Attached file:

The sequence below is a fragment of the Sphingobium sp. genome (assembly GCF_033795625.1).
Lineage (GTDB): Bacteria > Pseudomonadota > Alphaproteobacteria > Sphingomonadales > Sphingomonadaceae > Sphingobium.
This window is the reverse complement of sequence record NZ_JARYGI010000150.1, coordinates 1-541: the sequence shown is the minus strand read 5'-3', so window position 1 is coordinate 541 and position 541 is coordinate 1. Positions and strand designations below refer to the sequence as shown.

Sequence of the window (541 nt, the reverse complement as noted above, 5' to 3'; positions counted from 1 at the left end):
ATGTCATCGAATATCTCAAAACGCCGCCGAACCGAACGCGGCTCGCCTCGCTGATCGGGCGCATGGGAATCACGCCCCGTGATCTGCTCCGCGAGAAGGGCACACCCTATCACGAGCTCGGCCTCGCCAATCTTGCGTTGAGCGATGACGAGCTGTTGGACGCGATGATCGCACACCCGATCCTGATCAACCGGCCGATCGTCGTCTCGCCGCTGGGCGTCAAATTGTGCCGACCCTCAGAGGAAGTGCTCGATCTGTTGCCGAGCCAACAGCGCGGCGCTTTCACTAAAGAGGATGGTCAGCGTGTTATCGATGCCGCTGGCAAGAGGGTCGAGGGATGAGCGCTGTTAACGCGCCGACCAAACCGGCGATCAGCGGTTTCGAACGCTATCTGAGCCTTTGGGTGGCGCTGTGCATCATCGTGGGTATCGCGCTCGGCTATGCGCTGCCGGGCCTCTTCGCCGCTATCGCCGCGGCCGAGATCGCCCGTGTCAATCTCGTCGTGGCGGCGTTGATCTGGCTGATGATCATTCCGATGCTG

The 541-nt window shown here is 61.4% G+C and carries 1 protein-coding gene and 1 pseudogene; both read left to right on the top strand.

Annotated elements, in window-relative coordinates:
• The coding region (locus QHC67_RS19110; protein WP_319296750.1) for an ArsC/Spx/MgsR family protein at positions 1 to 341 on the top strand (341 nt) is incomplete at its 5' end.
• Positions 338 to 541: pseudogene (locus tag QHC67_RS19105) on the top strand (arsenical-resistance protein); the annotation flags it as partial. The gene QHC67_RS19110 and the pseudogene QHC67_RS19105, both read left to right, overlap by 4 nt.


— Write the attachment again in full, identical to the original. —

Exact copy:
The sequence below is a fragment of the Sphingobium sp. genome (assembly GCF_033795625.1).
Lineage (GTDB): Bacteria > Pseudomonadota > Alphaproteobacteria > Sphingomonadales > Sphingomonadaceae > Sphingobium.
This window is the reverse complement of sequence record NZ_JARYGI010000150.1, coordinates 1-541: the sequence shown is the minus strand read 5'-3', so window position 1 is coordinate 541 and position 541 is coordinate 1. Positions and strand designations below refer to the sequence as shown.

Sequence of the window (541 nt, the reverse complement as noted above, 5' to 3'; positions counted from 1 at the left end):
ATGTCATCGAATATCTCAAAACGCCGCCGAACCGAACGCGGCTCGCCTCGCTGATCGGGCGCATGGGAATCACGCCCCGTGATCTGCTCCGCGAGAAGGGCACACCCTATCACGAGCTCGGCCTCGCCAATCTTGCGTTGAGCGATGACGAGCTGTTGGACGCGATGATCGCACACCCGATCCTGATCAACCGGCCGATCGTCGTCTCGCCGCTGGGCGTCAAATTGTGCCGACCCTCAGAGGAAGTGCTCGATCTGTTGCCGAGCCAACAGCGCGGCGCTTTCACTAAAGAGGATGGTCAGCGTGTTATCGATGCCGCTGGCAAGAGGGTCGAGGGATGAGCGCTGTTAACGCGCCGACCAAACCGGCGATCAGCGGTTTCGAACGCTATCTGAGCCTTTGGGTGGCGCTGTGCATCATCGTGGGTATCGCGCTCGGCTATGCGCTGCCGGGCCTCTTCGCCGCTATCGCCGCGGCCGAGATCGCCCGTGTCAATCTCGTCGTGGCGGCGTTGATCTGGCTGATGATCATTCCGATGCTG

The 541-nt window shown here is 61.4% G+C and carries 1 protein-coding gene and 1 pseudogene; both read left to right on the top strand.

Annotated elements, in window-relative coordinates:
• The coding region (locus QHC67_RS19110; protein WP_319296750.1) for an ArsC/Spx/MgsR family protein at positions 1 to 341 on the top strand (341 nt) is incomplete at its 5' end.
• Positions 338 to 541: pseudogene (locus tag QHC67_RS19105) on the top strand (arsenical-resistance protein); the annotation flags it as partial. The gene QHC67_RS19110 and the pseudogene QHC67_RS19105, both read left to right, overlap by 4 nt.